Up the road was the Historical town which we observed from the troopy as we set off towards Gladstone!
It had been a while since Jen and I had been on the coast, well over a week which was long enough for us! And upon entering Gladestone we appreciated the feel of the breeze, however it is very much an Industrial town, much like that of Newcastle in the past. The beaches weren’t quite as enticing as we imagined, so we decided to head up to Aukland Hill Lookout.

It was a nice lookout, could see all around Gladestone and out over the ocean where several small islands dotted the coast. I thought to myself that this is one of those places that if man had never touched would be incredibly beautiful.

After driving around Gladestone for a while we decided we’d treck north and scope out Rockhampton, which was an hour and half away. Might seem quite silly spending our day off just driving around however we had quite the pleasant day!
When we got to Rocky we exchanged an Ipod we purchased (We felt the way Apple and Itunes operates is disgusting) for a really neat tablet. We then found a nice little park with a creek through it called Wood Park where we munched on some Sandwhiches, didn’t end up walking through the park, however it had some beautiful gardens through it and is definitely something we shall do on our next trip in, we wanted to keep moving as we heard about the chimpanzee in the free zoo!  

Rockhampton Zoo is located within the botanical gardens, a really beautiful part of the city which you can see the council truly prides themself in, the hole city of Rockhampton has a very “Green” coastal town feel despite it still being about 20ks from the coast. As you walk into the zoo you see a small bridge leading into a great green sphere, it’s a giant birdcage!
Full of all sorts of various avian life you walk through over a boardwalk and can split off to see some Cassowaries nesting or continue into the park and check out all the Aussie favourites, Koalas, emu, kangaroos, crocodiles and dingos. A variety of cockatoos and other birds seem to fly around uncaged calling the park home too, but the big attraction here is the chimpanzee!

Now these buggers are crazy, yelling and screaming, chasing each other around, banging the cage and getting into all sorts of strife, initially they were quiet, just doing there own thing, but hang around long enough and they’ll put on a show that will make you laugh, look around and be thankful there is a cage between you and them!

We strolled around between the zoo and the garden for a little longer and realised we were loosing sunlight. Back in the troopy we began to plot our next course of action, whether to head to Yeppoon, find a close by camp site or something else… As we sat in the car, Jeni said something and I just stared at her with wide eyes. Jeni didn’t understand why, but when Jeni was trying to speak, all I could hear was the radio saying “$2 tacos”. Needless to say we cruised straight into Rockhampton and ordered ourselves a plate of tacos from the Giddy Goat Pub and it was a mad feed!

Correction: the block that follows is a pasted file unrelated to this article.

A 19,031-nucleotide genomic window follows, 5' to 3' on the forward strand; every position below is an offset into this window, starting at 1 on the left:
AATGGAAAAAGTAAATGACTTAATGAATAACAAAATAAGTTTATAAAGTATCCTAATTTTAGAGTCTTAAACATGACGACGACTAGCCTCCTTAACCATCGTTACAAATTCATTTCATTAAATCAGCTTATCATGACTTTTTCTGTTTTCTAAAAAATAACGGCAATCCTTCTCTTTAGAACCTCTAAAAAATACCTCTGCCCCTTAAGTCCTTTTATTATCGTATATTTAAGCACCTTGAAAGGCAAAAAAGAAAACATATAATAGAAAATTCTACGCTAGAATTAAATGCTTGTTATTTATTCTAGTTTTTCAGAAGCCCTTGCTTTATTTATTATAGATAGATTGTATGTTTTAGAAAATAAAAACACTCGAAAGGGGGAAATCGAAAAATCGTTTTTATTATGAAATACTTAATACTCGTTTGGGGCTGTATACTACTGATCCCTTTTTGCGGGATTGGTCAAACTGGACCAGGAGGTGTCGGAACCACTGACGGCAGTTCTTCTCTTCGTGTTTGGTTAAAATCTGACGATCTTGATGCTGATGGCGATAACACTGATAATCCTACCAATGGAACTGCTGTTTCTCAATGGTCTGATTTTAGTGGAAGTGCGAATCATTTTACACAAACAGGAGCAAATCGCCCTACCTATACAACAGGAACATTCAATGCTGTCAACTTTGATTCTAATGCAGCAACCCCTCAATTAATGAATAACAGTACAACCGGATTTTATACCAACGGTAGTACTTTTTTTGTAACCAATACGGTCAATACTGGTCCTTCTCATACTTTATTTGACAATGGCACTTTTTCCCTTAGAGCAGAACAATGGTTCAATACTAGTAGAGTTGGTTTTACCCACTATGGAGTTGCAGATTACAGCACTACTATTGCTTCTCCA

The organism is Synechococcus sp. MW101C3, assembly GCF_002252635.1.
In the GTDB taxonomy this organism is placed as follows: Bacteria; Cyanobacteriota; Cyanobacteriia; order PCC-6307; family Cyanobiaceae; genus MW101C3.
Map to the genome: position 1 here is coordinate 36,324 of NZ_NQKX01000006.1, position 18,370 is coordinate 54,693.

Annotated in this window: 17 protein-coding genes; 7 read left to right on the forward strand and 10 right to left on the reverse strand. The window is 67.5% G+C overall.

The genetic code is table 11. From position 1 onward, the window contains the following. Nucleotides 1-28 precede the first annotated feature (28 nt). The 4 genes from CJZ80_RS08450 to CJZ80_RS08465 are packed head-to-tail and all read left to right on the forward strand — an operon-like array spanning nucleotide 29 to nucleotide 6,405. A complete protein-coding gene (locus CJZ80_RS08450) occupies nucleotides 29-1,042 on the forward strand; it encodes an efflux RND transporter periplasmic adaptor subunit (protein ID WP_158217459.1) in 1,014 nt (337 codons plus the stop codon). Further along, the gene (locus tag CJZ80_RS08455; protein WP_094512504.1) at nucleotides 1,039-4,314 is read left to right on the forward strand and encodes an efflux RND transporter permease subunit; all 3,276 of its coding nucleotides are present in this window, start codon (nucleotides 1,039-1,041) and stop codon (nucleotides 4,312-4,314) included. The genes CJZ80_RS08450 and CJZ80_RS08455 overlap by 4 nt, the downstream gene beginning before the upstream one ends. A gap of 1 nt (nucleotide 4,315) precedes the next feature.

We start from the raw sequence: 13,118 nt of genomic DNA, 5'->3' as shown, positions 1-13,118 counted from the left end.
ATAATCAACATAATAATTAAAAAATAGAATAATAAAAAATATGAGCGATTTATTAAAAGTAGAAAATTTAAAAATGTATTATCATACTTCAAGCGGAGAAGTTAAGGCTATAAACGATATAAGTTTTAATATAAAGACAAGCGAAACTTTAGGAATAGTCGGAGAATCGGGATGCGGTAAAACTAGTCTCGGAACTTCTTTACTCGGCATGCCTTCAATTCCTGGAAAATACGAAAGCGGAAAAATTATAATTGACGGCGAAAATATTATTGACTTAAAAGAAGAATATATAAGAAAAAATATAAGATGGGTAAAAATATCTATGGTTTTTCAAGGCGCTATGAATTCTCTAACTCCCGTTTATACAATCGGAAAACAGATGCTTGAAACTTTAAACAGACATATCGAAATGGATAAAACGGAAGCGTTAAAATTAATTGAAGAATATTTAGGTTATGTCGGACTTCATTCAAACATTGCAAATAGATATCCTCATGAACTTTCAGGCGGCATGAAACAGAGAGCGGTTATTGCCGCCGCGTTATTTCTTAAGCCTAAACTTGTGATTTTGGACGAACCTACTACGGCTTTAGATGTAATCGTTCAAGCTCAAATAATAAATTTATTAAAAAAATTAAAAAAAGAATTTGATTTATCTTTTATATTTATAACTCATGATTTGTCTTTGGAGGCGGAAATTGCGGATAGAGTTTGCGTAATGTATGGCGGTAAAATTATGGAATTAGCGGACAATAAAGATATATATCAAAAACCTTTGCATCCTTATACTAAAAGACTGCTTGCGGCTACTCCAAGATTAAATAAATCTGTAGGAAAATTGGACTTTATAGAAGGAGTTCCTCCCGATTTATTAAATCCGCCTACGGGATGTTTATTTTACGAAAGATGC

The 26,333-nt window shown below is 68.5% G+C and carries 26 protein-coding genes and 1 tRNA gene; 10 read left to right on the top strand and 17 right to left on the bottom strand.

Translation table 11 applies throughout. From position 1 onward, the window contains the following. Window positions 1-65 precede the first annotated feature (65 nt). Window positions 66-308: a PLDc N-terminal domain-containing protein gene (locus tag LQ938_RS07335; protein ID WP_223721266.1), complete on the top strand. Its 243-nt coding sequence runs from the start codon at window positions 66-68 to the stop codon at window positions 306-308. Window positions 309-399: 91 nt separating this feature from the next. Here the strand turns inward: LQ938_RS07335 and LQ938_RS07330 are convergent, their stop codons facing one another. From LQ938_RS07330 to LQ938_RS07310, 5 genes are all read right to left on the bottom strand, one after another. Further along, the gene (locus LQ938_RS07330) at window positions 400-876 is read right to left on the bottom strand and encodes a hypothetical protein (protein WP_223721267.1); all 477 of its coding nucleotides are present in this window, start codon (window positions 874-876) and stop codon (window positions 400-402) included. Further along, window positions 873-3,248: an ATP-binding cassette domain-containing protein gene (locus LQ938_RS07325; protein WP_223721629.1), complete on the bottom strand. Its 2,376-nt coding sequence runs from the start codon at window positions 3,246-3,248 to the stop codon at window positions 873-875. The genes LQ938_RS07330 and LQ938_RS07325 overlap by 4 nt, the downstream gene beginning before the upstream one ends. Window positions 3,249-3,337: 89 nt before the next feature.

When we departed the Giddy Goat we decided it was too late for Yeppoon and thought it best to drive back to Thangool, after all we had such an awesome day it couldn’t get any better!
On the drive home we decided on a name for the troopy, since our first super awesome and memorable day out and about in the troopy was in Rocky, we decided the name for our beloved troopy should be just that, ROCKY!

- Cameron

Saturday 4 May 2013

Our adventure begins!

Jeni and I had been planning for our adventure for a while, we had purchased our Troopy Hightop camper, which my brother helped get into tip top shape for us, our other "city" cars were up for sale, but we were both at home living with our parents waiting for the time to be right.
Jeni had been applying for jobs like crazy, just wanting to get out of Newcastle and head north before the weather had become too cool. She asked if she should apply for another job at a small pub in Thangool, of course I told her to go for it. A couple of hours later I was on the phone with one of the managers who was more than happy to have us join the team, only thing is, he needed us there by Thursday midday... It was Tuesday midday and we were about 1200kms away (That's about 745 miles for the metrically challenged). We were excited, packed our things, well by pack I mean throw too much stuff into the troopy without much thought, bought a new pair of shoes and began our trip!
We drove until about 11 pm and had our first night camping out in the troopy in a lovely truckstop north of Goondiwindi. After barely enough sleep to keep a zombie active, we packed back up and began to cruise further up inland. When we finally reached Banana Shire I had the overwhelming urge to drink a Banana flavoured milk.
Not much further and we were on the final stretch to Thangool! I began to pump myself up, after all, today was Anzac Day, and after seeing how insane Anzac Day was back in Wangi Wangi, I was ready for anything! Was excited to begin work in a new pub on a busy day!
Finally, Thangool, we saw the pub, drove around the back and saw all the customers, it was overwhelming! Total customers at Hotel Thangool early Anzac arvo: 0.
A very different pub than I could ever imagine, it was moved from Banana and placed in Thangool in the early 1930's. The hotel is also known as the Qantas Lounge due to the fact a couple of hundred metres down the road is a small airport.
When I first saw the hotel I almost thought our Troopy may have had some Delorean type capacitors  despite not reaching 88 miles per hour on the trip, the vibe was really "oldschool". Flick taps, bottles of soft drink instead of postmix, black and white photos on the wall, worn bar stools and a ceiling covered in writing from all the previous workers.The place really had character! I'd recommend anyone passing through checks it out!

We met the couple who were overhauling the place and the Swedish backpackers who we were replacing and settled in!

So the first leg of our Aussie adventure had begun!

- Cameron